Edelstein, who is originally from South Africa and has photographed everyone from Harold Pinter to Amy Winehouse, came up with the idea to shoot her subjects with items from their past because, for those displaced from their homes, “maybe sometimes they replace your kith and kin, somebody very close to you.” Objects have often intrigued her and found their way into her work; when Sands asked Philippe about Edelstein before agreeing to be photographed (he had worked with the photographer when writing his second book The Ratline), he showed her the picture Edelstein had taken of him and John Le Carré eating rhubarb crumble together. Sands was charmed.
“Because you like things,” Sands tells Edelstein, and she holds out her hand to show the ring she is wearing. “When my father left Vienna... it’s his mother’s wedding ring. She never made it overseas. She was murdered. And she gave her son her wedding ring when she said goodbye to him. And my father gave it to me 40 years ago.”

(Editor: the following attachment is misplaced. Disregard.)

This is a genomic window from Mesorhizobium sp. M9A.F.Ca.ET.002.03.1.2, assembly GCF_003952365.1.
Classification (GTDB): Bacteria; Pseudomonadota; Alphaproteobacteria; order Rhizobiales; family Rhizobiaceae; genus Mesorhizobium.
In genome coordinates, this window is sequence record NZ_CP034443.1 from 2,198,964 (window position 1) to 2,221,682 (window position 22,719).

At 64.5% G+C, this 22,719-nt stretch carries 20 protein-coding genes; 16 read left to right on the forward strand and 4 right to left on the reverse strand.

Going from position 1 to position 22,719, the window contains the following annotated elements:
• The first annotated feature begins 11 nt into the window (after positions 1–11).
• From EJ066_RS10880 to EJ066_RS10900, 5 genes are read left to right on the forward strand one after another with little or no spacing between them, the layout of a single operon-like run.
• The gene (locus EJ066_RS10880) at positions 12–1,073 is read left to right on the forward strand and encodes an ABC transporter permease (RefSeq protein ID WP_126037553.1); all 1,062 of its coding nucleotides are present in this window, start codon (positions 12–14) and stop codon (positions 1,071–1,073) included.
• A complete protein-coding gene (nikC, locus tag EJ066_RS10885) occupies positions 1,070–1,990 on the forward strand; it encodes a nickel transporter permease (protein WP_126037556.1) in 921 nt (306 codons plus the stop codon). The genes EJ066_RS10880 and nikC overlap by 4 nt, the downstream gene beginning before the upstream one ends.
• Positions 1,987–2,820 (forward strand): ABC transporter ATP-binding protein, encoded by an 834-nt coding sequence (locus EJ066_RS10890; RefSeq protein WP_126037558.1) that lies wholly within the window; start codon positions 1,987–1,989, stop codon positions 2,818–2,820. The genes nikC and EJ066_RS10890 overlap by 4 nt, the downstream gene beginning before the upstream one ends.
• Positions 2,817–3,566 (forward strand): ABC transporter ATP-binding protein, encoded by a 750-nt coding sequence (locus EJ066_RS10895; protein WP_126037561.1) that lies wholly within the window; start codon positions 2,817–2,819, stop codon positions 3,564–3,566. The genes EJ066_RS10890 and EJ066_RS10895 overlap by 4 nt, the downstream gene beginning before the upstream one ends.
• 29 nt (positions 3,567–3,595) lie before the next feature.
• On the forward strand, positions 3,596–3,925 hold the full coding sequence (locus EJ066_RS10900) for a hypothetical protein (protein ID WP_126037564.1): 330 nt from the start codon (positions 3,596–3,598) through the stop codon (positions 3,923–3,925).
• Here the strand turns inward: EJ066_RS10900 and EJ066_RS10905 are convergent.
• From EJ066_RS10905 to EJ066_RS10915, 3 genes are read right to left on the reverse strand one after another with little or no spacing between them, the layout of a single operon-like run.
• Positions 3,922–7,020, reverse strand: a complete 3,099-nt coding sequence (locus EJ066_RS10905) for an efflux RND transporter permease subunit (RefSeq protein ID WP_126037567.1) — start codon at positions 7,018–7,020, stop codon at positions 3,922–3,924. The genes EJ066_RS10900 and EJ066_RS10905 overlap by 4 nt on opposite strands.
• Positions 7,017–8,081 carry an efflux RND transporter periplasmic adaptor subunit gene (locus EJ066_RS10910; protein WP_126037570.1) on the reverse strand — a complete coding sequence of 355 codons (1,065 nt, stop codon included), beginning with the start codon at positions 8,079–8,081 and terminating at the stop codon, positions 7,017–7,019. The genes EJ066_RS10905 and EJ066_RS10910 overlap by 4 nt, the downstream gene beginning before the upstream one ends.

This image of her is for the next generation, too. “One of my grandsons said, ‘Ruth, I want to have a photo of you. I’m sure you’re very glamorous.’ And I say, we organise something... we must have for posterity!” she says, flashing a grin.
But this will be much more than just a portrait of Sands. It will also capture her history, something which carries a legacy of not just loss and trauma but strength and resilience. It’s a collaboration, but also a negotiation; it must feel right. Sands would not want to be photographed with a yellow star, but her Jewish identity has come to matter to her more and more as her life has gone on.
“When people ask me what I am? I didn’t say it when I was 20, but now I say, what am I? Yes, I’m French. Yes, I’m a woman. Yes, I’m all of these. But first and foremost, a Jew. People say, why do you say that? I say, because had I not been a Jew – and, obviously, I make it sound funny – had I not been a Jew, I would have been a well-to-do elderly Viennese woman with a hat on, going to a café, probably very fat because I’m eating too much. My parents came from Vienna and I was born in Vienna, which is a beautiful, magnificent city. And had I not been a Jew, this is where my life would have been. You know? That’s it. That’s why I’m foremost a Jew.”